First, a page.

What is a cylinder head gasket, what does it do, and what are the symptoms that it’s going bad? Is it expensive to replace?
These are just some of the questions that running in your mind if you hear the mechanic suggest that you have a blown head gasket. Blown what? – you might hear yourself murmur quizzically.
Sadly, the cylinder head gasket is one of those car parts that you only become interested in when it starts to fail. Let’s clear your confusion in this post.
The Cylinder Head Gasket
What is it and what does it do?
A cylinder head gasket is a component of a car engine that separates mediums like oil and water in the engine and acts as an external seal.
It acts as a seal between the cylinder head and engine block and has cylindrical bored holes that hold the pistons. As such, gaskets must be hard-wearing to withstand internal pressures.
What is the head gasket made of?
The cylinder head gasket material used in engines varies – some are interleaved sheets of steel and elastomer, some are solid 'O-ringed" sheets, and some are composites of two or more industrial materials.
Symptoms & Causes of Blown Head Gasket
You may not notice a burst head gasket straightaway. Fortunately, there are head gasket symptoms that you can look out for.
What are the symptoms of head gasket issues?
The following signs should be enough to give you a heads-up that the gasket might be broken and need to be replaced.
- Overheating – this symptom becomes more noticeable the further you drive, probably due to a restricted radiator.
- Milky leak – this is the result of coolant contaminating the oil; you’ll usually find this milky grime inside the oil filler cap.
- White smoke – sweet-smelling white smoke coming out of the exhaust pipe is a sign of a bad head gasket that causes leaking coolant/antifreeze to vaporise and escape out of the tailpipe.
- Bubbles in the radiator (or overflow tank) – this usually happens when air goes into the cooling system.
- Low-running engine – a bad head gasket causes loss of compression, resulting in loss of power in the engine.
- Acrid smoke – oil leaks due to bad head gasket can get in contact with hot exhaust and cause a burnt, acrid smell.
- Messy coolant or oil leaks on the ground – liquid droplets (dark brown or yellowish) can mean leaks due to worn-out gaskets and seals.
- Bubbles in the coolant – if compressed gasses have escaped into the radiator via a failed head gasket, you can confirm this by checking the radiator. First open the radiator cap, start the car, and check the coolant. The presence of bubbles indicates a blown head gasket.
Learn to use your senses to troubleshoot car issues and identify symptoms due to a bad cylinder head gasket.
What causes blown head gasket?
- Repeated overheating - Head cylinder gaskets rarely cause problems, but negligence on you part can cause issues. Once you notice your car overheating, don’t ignore it. Check your cooling system for possible issues, such as a leakage or frequently low level of coolant.
- Continuing to drive an overheated car – When you’re on the road and your car overheats, pull to the side of the road, and let your car cool down before you refill the radiator.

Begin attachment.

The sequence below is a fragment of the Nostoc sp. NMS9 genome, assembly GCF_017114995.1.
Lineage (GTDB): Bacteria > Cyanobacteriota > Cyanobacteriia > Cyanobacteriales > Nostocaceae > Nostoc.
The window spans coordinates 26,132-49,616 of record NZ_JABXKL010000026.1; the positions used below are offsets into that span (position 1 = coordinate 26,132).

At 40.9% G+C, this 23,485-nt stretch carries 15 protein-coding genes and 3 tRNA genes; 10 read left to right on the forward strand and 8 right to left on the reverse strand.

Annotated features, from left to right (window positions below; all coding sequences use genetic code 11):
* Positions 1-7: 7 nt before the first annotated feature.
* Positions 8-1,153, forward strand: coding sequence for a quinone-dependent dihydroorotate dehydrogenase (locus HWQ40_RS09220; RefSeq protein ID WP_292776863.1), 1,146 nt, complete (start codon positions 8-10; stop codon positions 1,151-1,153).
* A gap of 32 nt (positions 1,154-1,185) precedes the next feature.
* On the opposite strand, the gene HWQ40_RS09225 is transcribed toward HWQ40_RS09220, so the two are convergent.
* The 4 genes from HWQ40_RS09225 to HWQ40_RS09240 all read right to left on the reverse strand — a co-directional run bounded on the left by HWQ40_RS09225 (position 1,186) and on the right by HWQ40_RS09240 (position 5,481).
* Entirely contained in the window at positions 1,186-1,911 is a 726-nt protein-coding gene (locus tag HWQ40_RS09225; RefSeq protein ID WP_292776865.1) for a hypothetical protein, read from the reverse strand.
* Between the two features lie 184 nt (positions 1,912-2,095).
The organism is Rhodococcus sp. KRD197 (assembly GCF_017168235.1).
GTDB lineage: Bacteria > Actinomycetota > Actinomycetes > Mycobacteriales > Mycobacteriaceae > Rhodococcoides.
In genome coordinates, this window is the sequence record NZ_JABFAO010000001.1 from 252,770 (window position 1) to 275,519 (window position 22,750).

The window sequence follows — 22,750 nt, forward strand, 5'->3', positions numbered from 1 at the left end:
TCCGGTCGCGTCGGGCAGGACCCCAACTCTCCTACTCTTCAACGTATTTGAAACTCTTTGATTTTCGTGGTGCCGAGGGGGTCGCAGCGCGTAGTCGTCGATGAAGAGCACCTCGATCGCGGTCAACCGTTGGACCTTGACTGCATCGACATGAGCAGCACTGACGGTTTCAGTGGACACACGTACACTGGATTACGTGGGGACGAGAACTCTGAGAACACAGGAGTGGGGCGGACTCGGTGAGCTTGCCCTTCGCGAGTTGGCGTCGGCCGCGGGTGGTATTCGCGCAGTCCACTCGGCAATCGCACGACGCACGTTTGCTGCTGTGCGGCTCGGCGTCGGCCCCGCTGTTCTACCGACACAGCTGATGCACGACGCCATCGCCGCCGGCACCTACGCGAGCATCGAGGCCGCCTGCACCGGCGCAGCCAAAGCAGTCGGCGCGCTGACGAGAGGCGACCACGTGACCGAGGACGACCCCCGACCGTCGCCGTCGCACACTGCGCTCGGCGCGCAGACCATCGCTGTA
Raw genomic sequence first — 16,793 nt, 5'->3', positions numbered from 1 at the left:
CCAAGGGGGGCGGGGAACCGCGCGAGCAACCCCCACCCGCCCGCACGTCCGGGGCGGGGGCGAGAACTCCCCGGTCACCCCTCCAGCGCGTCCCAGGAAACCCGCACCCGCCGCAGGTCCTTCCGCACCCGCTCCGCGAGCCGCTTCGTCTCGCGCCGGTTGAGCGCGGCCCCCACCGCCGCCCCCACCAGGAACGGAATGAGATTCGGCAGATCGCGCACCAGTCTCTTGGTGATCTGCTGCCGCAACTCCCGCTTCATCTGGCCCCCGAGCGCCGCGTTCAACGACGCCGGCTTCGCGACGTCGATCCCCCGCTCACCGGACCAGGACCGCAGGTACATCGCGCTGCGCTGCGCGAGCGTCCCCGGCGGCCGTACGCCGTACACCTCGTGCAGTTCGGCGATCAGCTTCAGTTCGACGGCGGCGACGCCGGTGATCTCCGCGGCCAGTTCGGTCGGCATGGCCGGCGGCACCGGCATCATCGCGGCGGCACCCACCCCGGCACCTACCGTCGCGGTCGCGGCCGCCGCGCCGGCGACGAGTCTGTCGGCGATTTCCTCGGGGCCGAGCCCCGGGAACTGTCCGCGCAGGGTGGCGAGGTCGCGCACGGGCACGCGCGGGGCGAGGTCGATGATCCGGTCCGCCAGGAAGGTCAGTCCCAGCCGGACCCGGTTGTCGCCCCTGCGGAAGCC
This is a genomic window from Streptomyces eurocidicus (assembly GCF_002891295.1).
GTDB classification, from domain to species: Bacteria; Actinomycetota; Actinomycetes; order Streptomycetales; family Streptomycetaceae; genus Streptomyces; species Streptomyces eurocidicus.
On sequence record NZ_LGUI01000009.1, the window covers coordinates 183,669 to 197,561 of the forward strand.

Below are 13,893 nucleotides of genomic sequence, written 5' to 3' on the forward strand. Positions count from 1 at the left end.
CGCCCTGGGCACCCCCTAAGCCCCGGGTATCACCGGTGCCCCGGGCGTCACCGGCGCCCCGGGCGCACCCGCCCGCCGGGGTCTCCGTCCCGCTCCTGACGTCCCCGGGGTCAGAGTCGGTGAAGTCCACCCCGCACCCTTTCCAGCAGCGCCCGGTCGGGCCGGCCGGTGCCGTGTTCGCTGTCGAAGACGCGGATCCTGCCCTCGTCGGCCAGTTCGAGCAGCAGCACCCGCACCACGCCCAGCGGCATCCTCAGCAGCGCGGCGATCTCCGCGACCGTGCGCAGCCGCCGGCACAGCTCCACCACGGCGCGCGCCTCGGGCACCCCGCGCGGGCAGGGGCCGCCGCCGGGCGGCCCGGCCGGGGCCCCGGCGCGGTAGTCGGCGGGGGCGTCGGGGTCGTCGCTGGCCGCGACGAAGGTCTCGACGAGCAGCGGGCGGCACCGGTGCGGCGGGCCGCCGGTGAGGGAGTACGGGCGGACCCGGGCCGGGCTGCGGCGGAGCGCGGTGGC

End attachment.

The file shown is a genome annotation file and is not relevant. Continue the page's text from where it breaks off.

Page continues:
- Inferior head cylinder gasket material – some other times, it’s not negligence on your part. The fault could be in the low-quality gasket material or design. If you’re replacing the gasket, make sure you use one that is made of multiple-layer steel so that you won’t need to prematurely replace it again in the future.
Troubleshooting a Blown Head Gasket
Can you DIY a cylinder head gasket replacement?
Yes, you can, just make sure you know what you’re doing. Replacing a part like this is no simple task. It takes a lot of work to do, as it is an intensive part of the engine. The good thing about head gaskets is that they rarely break down. It means that replacing them is not a frequent issue.
If for some reasons, your car’s cylinder head gasket does need replacing and you cannot bring it for servicing yet, here are the general steps:
- Disconnect the car battery to avoid short-circuiting.
- Drain the engine of any medium like oil or water.
- Remove the components of the broken head gasket. It is best to use a manual to do this part to avoid removing or losing pieces.
- Insert the new cylinder head gasket, also using the help of a manual to guide you in reassembling it. Make sure to clean all the parts as well.
Here are some things to keep in mind:
- When you disconnect the parts, do not disturb any other component of the engine.
- When you reassemble the new head gasket, tighten all the pieces in place. If one comes loose in the future, it could cause problems for your engine.
- Detecting the problem in the gasket at an early stage will help you avoid high-cost engine issues in the future. Get a professional, as much as possible, to do the necessary repair.
How to fix blown head gasket without replacing it
You might be wondering – Is it expensive to replace a blown head gasket? Well, the head gasket replacement part is not that expensive, but the labour cost that goes with it is because it takes a lot of work to do.
If the problem is not fully blown and you can’t get your car to a mechanic just yet, you can try a temporary fix.
If for some reasons you cannot completely fix a burst head cylinder gasket, here's a quick fix to keep your car running a few more kilometres.
Chemical gasket sealers are available, and you can use one to DIY-repair a blown head gasket issue. Follow the instructions on the product label.
Not every case of burst head gasket can be solved by this temporary fix, though. So, if overheating persists, head on to the nearest service station.
There you have it – what you need to know about your car's cylinder head gasket and how to fix it.
Check out this article if you suspect a cracked cylinder head issue.